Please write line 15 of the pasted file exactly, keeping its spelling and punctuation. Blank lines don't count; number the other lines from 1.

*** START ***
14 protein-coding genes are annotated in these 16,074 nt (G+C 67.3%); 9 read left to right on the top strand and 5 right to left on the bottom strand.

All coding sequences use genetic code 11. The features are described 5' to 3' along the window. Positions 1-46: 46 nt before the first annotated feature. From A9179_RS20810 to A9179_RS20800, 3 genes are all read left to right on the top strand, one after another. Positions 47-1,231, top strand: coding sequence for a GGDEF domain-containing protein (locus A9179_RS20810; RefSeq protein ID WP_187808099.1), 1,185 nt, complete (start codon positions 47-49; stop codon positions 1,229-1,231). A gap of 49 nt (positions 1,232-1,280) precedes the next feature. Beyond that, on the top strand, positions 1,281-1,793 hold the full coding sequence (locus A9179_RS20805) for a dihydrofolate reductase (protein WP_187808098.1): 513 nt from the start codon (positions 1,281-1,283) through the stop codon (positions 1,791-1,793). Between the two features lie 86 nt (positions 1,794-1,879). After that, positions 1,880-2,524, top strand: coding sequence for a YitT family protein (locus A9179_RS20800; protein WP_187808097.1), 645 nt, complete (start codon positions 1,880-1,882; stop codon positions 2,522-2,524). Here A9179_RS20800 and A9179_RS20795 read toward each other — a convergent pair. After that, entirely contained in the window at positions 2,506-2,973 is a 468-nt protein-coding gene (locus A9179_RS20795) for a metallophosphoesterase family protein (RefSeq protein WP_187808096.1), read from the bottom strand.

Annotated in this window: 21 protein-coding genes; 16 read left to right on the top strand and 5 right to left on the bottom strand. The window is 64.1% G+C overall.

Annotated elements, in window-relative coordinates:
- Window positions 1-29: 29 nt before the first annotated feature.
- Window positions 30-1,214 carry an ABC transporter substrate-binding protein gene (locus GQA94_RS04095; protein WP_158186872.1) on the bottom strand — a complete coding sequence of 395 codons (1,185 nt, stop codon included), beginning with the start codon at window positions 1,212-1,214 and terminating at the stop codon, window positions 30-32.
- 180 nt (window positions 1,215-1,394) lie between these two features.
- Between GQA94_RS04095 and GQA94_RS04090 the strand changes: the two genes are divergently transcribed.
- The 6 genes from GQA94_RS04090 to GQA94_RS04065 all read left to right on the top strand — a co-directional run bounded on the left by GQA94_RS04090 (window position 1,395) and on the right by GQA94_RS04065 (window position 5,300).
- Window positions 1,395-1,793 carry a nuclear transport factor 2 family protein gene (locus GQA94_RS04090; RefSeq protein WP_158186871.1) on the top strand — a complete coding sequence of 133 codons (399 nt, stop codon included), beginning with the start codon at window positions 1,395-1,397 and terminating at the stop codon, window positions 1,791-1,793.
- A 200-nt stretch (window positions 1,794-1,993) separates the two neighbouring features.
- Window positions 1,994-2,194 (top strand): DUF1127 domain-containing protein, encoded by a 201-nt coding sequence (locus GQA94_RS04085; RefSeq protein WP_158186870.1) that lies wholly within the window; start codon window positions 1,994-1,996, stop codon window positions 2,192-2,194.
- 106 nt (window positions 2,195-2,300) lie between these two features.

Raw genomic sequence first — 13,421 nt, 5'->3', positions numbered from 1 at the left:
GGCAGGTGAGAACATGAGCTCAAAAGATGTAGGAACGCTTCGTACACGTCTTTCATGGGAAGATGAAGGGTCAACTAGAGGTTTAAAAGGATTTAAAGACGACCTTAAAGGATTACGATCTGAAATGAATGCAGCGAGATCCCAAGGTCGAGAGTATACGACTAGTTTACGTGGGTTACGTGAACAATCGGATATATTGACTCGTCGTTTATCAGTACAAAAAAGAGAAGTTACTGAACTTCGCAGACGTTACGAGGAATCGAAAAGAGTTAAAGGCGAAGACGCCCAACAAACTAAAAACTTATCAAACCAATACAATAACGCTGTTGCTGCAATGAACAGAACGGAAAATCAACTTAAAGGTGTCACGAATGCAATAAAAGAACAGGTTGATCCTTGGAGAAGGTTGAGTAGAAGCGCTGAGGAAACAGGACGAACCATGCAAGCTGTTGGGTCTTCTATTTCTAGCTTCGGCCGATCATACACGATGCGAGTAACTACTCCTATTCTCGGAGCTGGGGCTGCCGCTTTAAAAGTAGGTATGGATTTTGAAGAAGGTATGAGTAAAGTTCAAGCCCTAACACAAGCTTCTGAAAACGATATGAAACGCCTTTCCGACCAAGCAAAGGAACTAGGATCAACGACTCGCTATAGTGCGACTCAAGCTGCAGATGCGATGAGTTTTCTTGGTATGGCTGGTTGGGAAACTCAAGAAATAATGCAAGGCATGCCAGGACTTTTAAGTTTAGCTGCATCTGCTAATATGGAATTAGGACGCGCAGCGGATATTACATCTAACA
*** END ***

GGCAGGTGAGAACATGAGCTCAAAAGATGTAGGAACGCTTCGTACACGTCTTTCATGGGAAGATGAAGGGTCAACTAGAGGTTTAAAAGGATTTAAAGACGACCTTAAAGGATTACGATCTGAAATGAATGCAGCGAGATCCCAAGGTCGAGAGTATACGACTAGTTTACGTGGGTTACGTGAACAATCGGATATATTGACTCGTCGTTTATCAGTACAAAAAAGAGAAGTTACTGAACTTCGCAGACGTTACGAGGAATCGAAAAGAGTTAAAGGCGAAGACGCCCAACAAACTAAAAACTTATCAAACCAATACAATAACGCTGTTGCTGCAATGAACAGAACGGAAAATCAACTTAAAGGTGTCACGAATGCAATAAAAGAACAGGTTGATCCTTGGAGAAGGTTGAGTAGAAGCGCTGAGGAAACAGGACGAACCATGCAAGCTGTTGGGTCTTCTATTTCTAGCTTCGGCCGATCATACACGATGCGAGTAACTACTCCTATTCTCGGAGCTGGGGCTGCCGCTTTAAAAGTAGGTATGGATTTTGAAGAAGGTATGAGTAAAGTTCAAGCCCTAACACAAGCTTCTGAAAACGATATGAAACGCCTTTCCGACCAAGCAAAGGAACTAGGATCAACGACTCGCTATAGTGCGACTCAAGCTGCAGATGCGATGAGTTTTCTTGGTATGGCTGGTTGGGAAACTCAAGAAATAATGCAAGGCATGCCAGGACTTTTAAGTTTAGCTGCATCTGCTAATATGGAATTAGGACGCGCAGCGGATATTACATCTAACA